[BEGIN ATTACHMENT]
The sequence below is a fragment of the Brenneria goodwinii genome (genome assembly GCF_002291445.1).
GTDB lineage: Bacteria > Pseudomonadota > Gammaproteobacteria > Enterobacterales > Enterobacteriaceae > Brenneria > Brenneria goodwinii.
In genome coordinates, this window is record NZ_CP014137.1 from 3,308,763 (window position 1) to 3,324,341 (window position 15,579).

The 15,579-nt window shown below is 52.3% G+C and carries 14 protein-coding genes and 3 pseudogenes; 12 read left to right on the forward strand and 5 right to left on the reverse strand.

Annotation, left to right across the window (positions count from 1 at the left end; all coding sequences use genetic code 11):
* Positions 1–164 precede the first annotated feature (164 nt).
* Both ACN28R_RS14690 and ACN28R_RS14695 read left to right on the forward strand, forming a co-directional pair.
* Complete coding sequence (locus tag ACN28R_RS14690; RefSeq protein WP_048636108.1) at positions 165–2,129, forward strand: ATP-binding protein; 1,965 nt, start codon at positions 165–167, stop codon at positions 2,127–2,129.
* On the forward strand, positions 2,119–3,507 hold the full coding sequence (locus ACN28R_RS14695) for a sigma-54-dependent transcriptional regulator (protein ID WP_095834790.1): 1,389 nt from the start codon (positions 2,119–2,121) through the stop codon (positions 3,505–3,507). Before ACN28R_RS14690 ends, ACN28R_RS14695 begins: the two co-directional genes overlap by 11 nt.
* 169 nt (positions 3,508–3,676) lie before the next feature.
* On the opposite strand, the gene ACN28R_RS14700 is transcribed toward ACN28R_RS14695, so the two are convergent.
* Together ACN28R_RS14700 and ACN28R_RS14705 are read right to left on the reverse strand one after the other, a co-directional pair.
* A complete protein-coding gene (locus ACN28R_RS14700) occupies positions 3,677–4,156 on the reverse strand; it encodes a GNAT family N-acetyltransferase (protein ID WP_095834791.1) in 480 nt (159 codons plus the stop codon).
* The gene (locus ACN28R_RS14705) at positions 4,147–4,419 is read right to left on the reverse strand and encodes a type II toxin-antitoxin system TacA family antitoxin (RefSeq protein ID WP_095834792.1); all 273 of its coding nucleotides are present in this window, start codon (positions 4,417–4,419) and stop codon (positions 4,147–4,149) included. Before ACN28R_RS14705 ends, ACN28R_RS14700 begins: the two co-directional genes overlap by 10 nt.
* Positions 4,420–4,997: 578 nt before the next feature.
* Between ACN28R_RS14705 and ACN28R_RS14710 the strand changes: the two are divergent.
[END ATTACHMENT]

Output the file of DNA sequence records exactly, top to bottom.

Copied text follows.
The sequence below is a fragment of the Brenneria goodwinii genome (genome assembly GCF_002291445.1).
GTDB lineage: Bacteria > Pseudomonadota > Gammaproteobacteria > Enterobacterales > Enterobacteriaceae > Brenneria > Brenneria goodwinii.
In genome coordinates, this window is record NZ_CP014137.1 from 3,308,763 (window position 1) to 3,324,341 (window position 15,579).

The 15,579-nt window shown below is 52.3% G+C and carries 14 protein-coding genes and 3 pseudogenes; 12 read left to right on the forward strand and 5 right to left on the reverse strand.

Annotation, left to right across the window (positions count from 1 at the left end; all coding sequences use genetic code 11):
* Positions 1–164 precede the first annotated feature (164 nt).
* Both ACN28R_RS14690 and ACN28R_RS14695 read left to right on the forward strand, forming a co-directional pair.
* Complete coding sequence (locus tag ACN28R_RS14690; RefSeq protein WP_048636108.1) at positions 165–2,129, forward strand: ATP-binding protein; 1,965 nt, start codon at positions 165–167, stop codon at positions 2,127–2,129.
* On the forward strand, positions 2,119–3,507 hold the full coding sequence (locus ACN28R_RS14695) for a sigma-54-dependent transcriptional regulator (protein ID WP_095834790.1): 1,389 nt from the start codon (positions 2,119–2,121) through the stop codon (positions 3,505–3,507). Before ACN28R_RS14690 ends, ACN28R_RS14695 begins: the two co-directional genes overlap by 11 nt.
* 169 nt (positions 3,508–3,676) lie before the next feature.
* On the opposite strand, the gene ACN28R_RS14700 is transcribed toward ACN28R_RS14695, so the two are convergent.
* Together ACN28R_RS14700 and ACN28R_RS14705 are read right to left on the reverse strand one after the other, a co-directional pair.
* A complete protein-coding gene (locus ACN28R_RS14700) occupies positions 3,677–4,156 on the reverse strand; it encodes a GNAT family N-acetyltransferase (protein ID WP_095834791.1) in 480 nt (159 codons plus the stop codon).
* The gene (locus ACN28R_RS14705) at positions 4,147–4,419 is read right to left on the reverse strand and encodes a type II toxin-antitoxin system TacA family antitoxin (RefSeq protein ID WP_095834792.1); all 273 of its coding nucleotides are present in this window, start codon (positions 4,417–4,419) and stop codon (positions 4,147–4,149) included. Before ACN28R_RS14705 ends, ACN28R_RS14700 begins: the two co-directional genes overlap by 10 nt.
* Positions 4,420–4,997: 578 nt before the next feature.
* Between ACN28R_RS14705 and ACN28R_RS14710 the strand changes: the two are divergent.